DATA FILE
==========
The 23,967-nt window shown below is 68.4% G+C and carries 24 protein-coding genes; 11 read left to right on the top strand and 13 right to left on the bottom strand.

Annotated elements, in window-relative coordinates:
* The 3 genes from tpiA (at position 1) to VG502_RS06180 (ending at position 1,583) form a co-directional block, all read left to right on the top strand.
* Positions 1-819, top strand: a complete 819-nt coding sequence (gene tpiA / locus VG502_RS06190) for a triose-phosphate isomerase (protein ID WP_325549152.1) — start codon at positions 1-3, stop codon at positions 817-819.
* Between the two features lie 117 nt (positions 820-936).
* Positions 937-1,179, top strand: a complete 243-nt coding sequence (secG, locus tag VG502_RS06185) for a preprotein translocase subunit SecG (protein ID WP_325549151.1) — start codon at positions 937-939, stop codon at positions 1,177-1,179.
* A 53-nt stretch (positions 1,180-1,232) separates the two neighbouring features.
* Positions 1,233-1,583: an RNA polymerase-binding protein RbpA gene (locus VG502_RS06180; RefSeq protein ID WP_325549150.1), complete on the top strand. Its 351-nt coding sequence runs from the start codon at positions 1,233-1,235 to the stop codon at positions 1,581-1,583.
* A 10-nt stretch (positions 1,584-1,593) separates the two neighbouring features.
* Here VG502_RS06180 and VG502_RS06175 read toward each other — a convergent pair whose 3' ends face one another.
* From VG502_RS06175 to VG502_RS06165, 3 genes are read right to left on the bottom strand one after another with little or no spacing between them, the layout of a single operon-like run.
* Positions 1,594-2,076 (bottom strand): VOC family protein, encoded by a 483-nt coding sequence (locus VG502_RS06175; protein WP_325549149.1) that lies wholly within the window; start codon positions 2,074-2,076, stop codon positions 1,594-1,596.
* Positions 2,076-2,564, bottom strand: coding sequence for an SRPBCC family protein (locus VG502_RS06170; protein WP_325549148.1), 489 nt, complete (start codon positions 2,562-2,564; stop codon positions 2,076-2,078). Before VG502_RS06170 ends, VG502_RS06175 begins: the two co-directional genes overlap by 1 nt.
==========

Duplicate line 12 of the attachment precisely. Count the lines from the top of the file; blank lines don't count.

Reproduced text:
* Positions 1,594-2,076 (bottom strand): VOC family protein, encoded by a 483-nt coding sequence (locus VG502_RS06175; protein WP_325549149.1) that lies wholly within the window; start codon positions 2,074-2,076, stop codon positions 1,594-1,596.